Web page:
Housing consumption and investment: evidence from the Help to Buy scheme

Matteo Benetton, Philippe Bracke, João F Cocco and Nicola Garbarino

Academics have made the case for mortgage products with equity features, so that gains and losses due to fluctuations in house values are shared between the household and an outside investor. In theory, the equity component expands the set of affordable properties, without increasing household debt, and default risk. These products have not become mainstream, but in a recent paper, we study a large UK experiment with equity-based housing finance — the Help To Buy Equity Loan scheme. We find that equity loans are mainly used to overcome credit constraints, rather than to reduce investment risk. Unconstrained household prefer mortgage debt over equity loans, suggesting optimism about house price risk. Equity loans could still contribute to house price inflation: we don’t find evidence that houses purchased with equity loans are overpriced, but an assessment of the aggregate effects is beyond the scope of the paper.

Continue reading “Housing consumption and investment: evidence from the Help to Buy scheme”

How will households react to the real income squeeze?

Philip Bunn and Jeremy Rowe

Rising inflation is eroding the spending power of UK households’ incomes.  How will they react to that?  The answer will make a big difference to the economic outlook.  Will they dip into savings and carry on buying the same amount of goods and services, or will they just spend the same and be able to buy less with it?  New survey evidence suggests that households intend to do a bit of both with nominal spending increasing by around half of the rise in prices but real consumption also falling.  But not all households say they will respond in the same way: households with debts and limited savings to fall back on are less likely to be able to increase spending.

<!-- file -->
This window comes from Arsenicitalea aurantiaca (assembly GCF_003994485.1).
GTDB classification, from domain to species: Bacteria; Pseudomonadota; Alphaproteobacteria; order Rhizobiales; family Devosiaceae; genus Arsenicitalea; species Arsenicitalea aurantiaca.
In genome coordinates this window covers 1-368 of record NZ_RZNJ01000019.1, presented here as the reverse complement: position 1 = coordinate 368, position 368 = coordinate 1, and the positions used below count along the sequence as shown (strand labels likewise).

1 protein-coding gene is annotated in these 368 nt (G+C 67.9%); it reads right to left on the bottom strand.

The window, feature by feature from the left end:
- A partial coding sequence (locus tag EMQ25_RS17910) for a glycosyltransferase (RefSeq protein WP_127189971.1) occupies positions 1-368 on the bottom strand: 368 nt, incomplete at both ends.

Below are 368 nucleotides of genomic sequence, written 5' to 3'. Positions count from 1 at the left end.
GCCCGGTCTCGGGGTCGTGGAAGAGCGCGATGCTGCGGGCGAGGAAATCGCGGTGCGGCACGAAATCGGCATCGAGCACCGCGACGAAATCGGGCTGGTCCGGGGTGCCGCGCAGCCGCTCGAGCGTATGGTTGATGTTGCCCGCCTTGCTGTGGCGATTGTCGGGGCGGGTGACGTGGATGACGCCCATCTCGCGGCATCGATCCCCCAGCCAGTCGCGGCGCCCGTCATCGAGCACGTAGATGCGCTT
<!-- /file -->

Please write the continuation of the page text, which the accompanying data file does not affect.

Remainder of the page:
Continue reading “How will households react to the real income squeeze?”

Less is more: what does mindfulness mean for economics?

Dan Nixon.

Economic theory generally assumes that more consumption means greater happiness. This post puts forward an alternative, “less is more” perspective based around the concept of mindfulness. It argues that we may achieve greater happiness by seeking to simplify our desires, rather than satisfy them. The result – less consumption but greater wellbeing – could be especially important for debates around secular stagnation and ecological sustainability.

Continue reading “Less is more: what does mindfulness mean for economics?”